in awe of the amazon

amazon canoeEmily and Stuart have tossed aside (momentarily) their corporate lives and instead are trying their hand at documentary making for Intrepid in the depths of South America. Here’s an update on their adventures thus far on Sacred Land of the Incas

“The Amazon jungle immediately struck me as an incredibly peaceful place, where everything is bursting with potential. The earth feels as though it is heaving with life, both visible and invisible to the eye. As I write I am sitting in our jungle lodge room which has no wall to the outside and looks onto a mass of lush and tangled greenery. It is simply furnished with mosquito nets over the beds and a hammock that hangs lazily in the dappled sunlight. It feels like a lifetime away from the noise and bustle of Lima, which we left just a day and a half ago.

We flew into Puerto Maldonado and took a short bus ride to the river port, where a canoe transported our group upstream. Like us, the Tambopata river began its journey high up in the Andes. By the time the river reaches near sea level, it is wide and meandering and swings the boat gently from side to side. The rainy season renders it high and muddy, but today the sun is shining as we snack on fried rice wrapped in banana leaves.

The peace you feel in the jungle is quite different to that in the mountains, which overawe you with their spectacular beauty and size. It is easy to see why the Incas worshipped the sun when you are above the clouds. The sky is big and open and you feel as though you can reach out and touch it. Mountain air is dry, thin and clean; here in the jungle it is thick and moist and hangs on your skin like the mosquitoes. There is a whole other kind of worship in the jungle, the earth. It is rich and dark and supports 50% of all plant species found on this planet. Our lodge sits in the heart of the Madre De Dios (mother of God) area in the Amazon basin. It has no electricity or outside walls and is constructed entirely of wood, palm leaves and bamboo.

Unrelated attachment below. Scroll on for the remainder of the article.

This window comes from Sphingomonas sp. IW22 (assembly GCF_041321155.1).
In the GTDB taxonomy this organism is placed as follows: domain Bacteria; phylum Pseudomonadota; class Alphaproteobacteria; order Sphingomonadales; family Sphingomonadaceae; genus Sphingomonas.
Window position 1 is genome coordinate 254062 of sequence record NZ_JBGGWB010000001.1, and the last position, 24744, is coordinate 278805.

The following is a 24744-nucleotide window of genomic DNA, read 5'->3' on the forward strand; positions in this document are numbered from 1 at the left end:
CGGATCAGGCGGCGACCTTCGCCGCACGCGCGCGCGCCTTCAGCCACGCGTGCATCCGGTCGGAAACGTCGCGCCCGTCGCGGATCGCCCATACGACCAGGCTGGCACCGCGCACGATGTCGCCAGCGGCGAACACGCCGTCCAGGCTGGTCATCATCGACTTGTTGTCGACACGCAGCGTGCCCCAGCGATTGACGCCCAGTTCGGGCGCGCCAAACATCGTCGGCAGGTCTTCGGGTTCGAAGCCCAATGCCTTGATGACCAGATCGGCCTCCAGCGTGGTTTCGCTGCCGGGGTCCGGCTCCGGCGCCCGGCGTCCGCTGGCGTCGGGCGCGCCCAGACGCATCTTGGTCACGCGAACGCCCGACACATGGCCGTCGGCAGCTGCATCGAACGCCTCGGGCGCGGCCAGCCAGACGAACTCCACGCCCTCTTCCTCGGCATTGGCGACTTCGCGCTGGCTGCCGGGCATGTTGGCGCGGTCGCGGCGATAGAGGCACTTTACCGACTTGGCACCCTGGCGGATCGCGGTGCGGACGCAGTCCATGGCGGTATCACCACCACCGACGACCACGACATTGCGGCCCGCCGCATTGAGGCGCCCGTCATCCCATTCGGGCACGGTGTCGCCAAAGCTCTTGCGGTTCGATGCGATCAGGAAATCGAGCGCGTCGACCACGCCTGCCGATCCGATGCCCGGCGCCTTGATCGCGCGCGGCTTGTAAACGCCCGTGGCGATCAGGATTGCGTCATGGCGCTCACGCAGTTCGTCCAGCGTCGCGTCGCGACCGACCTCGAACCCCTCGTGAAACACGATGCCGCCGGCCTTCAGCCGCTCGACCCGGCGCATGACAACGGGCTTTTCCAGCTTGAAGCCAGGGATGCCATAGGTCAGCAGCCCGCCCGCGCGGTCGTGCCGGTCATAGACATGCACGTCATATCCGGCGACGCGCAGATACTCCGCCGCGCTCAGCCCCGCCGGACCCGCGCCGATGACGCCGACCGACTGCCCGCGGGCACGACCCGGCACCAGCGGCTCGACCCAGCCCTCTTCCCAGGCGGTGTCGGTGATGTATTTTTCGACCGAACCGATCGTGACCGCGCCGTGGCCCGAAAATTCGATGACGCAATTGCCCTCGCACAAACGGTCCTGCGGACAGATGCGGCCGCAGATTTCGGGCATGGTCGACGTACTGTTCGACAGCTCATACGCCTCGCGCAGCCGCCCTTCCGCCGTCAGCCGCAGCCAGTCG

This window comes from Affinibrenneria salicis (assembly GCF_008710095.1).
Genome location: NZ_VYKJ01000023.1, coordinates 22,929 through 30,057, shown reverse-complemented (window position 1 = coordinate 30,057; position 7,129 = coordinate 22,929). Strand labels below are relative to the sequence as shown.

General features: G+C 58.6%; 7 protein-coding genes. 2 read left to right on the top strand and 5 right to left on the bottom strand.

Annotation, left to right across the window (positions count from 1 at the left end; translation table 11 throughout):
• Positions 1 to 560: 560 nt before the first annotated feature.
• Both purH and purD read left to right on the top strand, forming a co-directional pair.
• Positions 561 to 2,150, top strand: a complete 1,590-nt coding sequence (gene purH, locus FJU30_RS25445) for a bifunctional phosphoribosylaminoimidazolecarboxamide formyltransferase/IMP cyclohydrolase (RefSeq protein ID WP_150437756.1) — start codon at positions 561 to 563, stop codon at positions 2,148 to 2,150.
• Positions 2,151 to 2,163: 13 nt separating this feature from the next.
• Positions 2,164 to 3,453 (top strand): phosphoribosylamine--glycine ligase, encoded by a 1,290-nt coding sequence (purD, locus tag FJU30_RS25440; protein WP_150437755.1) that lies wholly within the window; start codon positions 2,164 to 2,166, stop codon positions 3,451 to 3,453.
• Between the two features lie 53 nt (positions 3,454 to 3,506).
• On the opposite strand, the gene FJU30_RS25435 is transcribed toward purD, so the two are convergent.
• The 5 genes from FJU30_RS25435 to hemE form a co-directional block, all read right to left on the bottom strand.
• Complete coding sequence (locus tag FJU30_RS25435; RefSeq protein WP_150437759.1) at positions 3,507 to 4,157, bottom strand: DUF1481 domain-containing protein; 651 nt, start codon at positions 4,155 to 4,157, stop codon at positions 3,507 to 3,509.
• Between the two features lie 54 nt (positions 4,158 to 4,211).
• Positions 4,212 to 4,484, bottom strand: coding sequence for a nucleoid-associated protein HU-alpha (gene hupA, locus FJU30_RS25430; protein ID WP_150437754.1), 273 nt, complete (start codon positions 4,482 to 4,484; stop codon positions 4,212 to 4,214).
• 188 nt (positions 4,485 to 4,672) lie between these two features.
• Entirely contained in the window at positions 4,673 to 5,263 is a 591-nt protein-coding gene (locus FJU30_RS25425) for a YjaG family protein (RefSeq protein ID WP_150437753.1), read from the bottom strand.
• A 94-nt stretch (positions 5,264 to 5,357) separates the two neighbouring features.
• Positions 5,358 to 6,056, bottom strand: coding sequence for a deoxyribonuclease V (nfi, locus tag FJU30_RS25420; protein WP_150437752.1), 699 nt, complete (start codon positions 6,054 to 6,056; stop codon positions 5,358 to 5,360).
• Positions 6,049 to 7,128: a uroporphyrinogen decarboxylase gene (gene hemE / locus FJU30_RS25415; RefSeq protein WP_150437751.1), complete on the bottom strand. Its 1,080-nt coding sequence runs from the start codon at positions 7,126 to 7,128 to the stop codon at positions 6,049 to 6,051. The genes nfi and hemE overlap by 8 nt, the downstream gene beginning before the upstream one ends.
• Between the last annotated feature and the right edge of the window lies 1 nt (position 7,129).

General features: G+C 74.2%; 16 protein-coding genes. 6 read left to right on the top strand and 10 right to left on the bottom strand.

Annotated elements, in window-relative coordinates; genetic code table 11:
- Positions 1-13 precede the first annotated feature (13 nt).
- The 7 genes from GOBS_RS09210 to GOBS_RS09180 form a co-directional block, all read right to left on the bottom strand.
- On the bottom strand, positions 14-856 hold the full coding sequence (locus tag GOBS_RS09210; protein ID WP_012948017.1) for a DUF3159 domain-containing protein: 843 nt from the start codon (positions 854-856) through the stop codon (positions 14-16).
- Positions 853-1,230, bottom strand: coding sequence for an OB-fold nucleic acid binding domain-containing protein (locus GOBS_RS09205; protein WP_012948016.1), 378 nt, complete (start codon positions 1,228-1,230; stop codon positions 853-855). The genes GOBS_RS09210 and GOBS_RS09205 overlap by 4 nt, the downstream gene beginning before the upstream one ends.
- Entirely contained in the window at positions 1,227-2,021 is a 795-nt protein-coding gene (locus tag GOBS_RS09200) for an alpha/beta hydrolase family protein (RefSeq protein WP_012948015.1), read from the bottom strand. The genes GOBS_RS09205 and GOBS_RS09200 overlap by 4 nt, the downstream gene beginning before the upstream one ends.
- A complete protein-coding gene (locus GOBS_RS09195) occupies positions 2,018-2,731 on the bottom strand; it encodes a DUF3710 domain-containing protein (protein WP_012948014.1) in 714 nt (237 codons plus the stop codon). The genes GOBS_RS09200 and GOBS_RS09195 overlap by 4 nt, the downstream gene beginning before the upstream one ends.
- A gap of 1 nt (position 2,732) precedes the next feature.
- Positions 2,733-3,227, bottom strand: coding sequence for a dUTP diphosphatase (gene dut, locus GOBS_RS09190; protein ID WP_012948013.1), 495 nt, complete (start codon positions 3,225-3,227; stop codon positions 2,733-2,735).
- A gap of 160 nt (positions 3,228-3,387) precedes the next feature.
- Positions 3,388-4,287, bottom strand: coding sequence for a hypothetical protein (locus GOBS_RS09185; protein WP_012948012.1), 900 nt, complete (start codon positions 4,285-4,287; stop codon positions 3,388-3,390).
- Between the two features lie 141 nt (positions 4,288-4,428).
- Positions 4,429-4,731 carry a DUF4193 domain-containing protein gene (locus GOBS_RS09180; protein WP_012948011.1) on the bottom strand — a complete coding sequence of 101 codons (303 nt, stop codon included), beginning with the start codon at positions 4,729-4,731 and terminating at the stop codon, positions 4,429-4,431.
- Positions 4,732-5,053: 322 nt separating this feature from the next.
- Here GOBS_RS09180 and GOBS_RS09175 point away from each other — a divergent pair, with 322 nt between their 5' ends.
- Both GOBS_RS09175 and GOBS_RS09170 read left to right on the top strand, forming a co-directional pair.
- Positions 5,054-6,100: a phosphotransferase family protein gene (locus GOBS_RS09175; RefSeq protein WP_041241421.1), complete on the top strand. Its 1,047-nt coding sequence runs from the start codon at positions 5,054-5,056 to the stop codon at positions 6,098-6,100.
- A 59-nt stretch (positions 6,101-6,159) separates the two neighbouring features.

We were woken early this morning to the light of the kerosene lamps and the smell of pancakes, long before the sun began its ascent. Our group was taken further upstream and through the forest to where a catamaran built from two canoes waited for our arrival. It was powered by a single paddle and slid silently across a glassy ox-bow lake.

Our guides were local to the area and expert at tracking and spotting wildlife. We had high hopes of seeing some Amazon birdlife and the possibility of spotting endangered Giant River Otters, which we were told were up to 2 meters long and had been hunted to the brink of extinction. It was rare to see them and maybe one in ten tourists has ever had the chance to lay eyes on them. Our travel-karma must be great because a family of five soon bobbed their heads above the water, not far from where we were. They played and teased for a while before silently slipping away to feast on the piranhas that swam beneath the muddy surface of the lake. Wildlife sightings came thick and fast after that. A pair of macaws, a toucan, some tiny bats and four different species of monkey including a red howler monkey and a group of squirrel monkeys, which were my stead-fast favourite at the zoo as a child.

This is life in the Amazon jungle, as real as the mud squelching under your boots as you walk in search of adventure. It is humid and hot and incredibly rewarding for those of you who want to observe one of the wildest and richest natural habitats on earth. We thank Intrepid Travel for finding this place and bringing us here.”

Emily and Stuart are travelling on Intrepid’s Sacred Land of the Incas. You can visit their blog to follow their adventures.

* photo by Leonie Nanotti – Intrepid Photography Competition

About the author

Sue Elliot - Like many of us, Sue contracted a serious travel bug at an early age. She's visited over 90 countries in search of a cure, but her wanderlust just seems to get worse. Thankfully at Intrepid Travel she's amongst people who understand the affliction and since 1998 Sue has enjoyed being our blog and newsletter editor. Here you'll find helpful travel advice and inspiring tales from Sue and other Intrepid travellers.

Similar Posts

1 comments

You just listed a few reasons why we have to preserve the Amazon Rainforest. I’m from Brazil, but never been there… but with your post, I got a will to go!

Add Comment Register



Leave a reply

required*